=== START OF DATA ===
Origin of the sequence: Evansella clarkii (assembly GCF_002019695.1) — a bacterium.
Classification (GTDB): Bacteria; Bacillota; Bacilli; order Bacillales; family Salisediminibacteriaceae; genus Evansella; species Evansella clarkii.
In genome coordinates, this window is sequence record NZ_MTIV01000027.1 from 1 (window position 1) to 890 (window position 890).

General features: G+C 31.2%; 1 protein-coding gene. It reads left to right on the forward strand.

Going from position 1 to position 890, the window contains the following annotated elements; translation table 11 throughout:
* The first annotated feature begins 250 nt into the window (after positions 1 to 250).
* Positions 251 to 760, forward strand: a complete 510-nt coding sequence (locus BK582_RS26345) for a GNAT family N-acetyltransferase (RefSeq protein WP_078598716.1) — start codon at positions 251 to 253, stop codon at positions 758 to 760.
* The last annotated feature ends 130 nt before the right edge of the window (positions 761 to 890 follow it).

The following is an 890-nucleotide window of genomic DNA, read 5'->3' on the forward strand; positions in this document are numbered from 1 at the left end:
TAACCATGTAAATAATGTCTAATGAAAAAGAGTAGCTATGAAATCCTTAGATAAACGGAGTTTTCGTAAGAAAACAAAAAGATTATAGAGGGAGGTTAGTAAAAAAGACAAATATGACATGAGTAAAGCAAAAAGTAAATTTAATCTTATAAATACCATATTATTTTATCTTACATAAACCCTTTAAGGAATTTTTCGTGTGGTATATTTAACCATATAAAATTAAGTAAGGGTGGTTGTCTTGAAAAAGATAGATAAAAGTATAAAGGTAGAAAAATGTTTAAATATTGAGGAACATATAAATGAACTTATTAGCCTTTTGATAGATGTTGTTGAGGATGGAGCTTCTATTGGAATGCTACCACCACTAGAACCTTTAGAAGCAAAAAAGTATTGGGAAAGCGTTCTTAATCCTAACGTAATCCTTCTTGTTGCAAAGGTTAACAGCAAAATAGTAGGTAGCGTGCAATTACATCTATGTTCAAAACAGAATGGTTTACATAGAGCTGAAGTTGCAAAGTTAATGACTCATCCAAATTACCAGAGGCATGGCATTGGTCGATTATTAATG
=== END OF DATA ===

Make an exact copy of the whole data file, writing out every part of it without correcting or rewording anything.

Origin of the sequence: Evansella clarkii (assembly GCF_002019695.1) — a bacterium.
Classification (GTDB): Bacteria; Bacillota; Bacilli; order Bacillales; family Salisediminibacteriaceae; genus Evansella; species Evansella clarkii.
In genome coordinates, this window is sequence record NZ_MTIV01000027.1 from 1 (window position 1) to 890 (window position 890).

General features: G+C 31.2%; 1 protein-coding gene. It reads left to right on the forward strand.

Going from position 1 to position 890, the window contains the following annotated elements; translation table 11 throughout:
* The first annotated feature begins 250 nt into the window (after positions 1 to 250).
* Positions 251 to 760, forward strand: a complete 510-nt coding sequence (locus BK582_RS26345) for a GNAT family N-acetyltransferase (RefSeq protein WP_078598716.1) — start codon at positions 251 to 253, stop codon at positions 758 to 760.
* The last annotated feature ends 130 nt before the right edge of the window (positions 761 to 890 follow it).

The following is an 890-nucleotide window of genomic DNA, read 5'->3' on the forward strand; positions in this document are numbered from 1 at the left end:
TAACCATGTAAATAATGTCTAATGAAAAAGAGTAGCTATGAAATCCTTAGATAAACGGAGTTTTCGTAAGAAAACAAAAAGATTATAGAGGGAGGTTAGTAAAAAAGACAAATATGACATGAGTAAAGCAAAAAGTAAATTTAATCTTATAAATACCATATTATTTTATCTTACATAAACCCTTTAAGGAATTTTTCGTGTGGTATATTTAACCATATAAAATTAAGTAAGGGTGGTTGTCTTGAAAAAGATAGATAAAAGTATAAAGGTAGAAAAATGTTTAAATATTGAGGAACATATAAATGAACTTATTAGCCTTTTGATAGATGTTGTTGAGGATGGAGCTTCTATTGGAATGCTACCACCACTAGAACCTTTAGAAGCAAAAAAGTATTGGGAAAGCGTTCTTAATCCTAACGTAATCCTTCTTGTTGCAAAGGTTAACAGCAAAATAGTAGGTAGCGTGCAATTACATCTATGTTCAAAACAGAATGGTTTACATAGAGCTGAAGTTGCAAAGTTAATGACTCATCCAAATTACCAGAGGCATGGCATTGGTCGATTATTAATG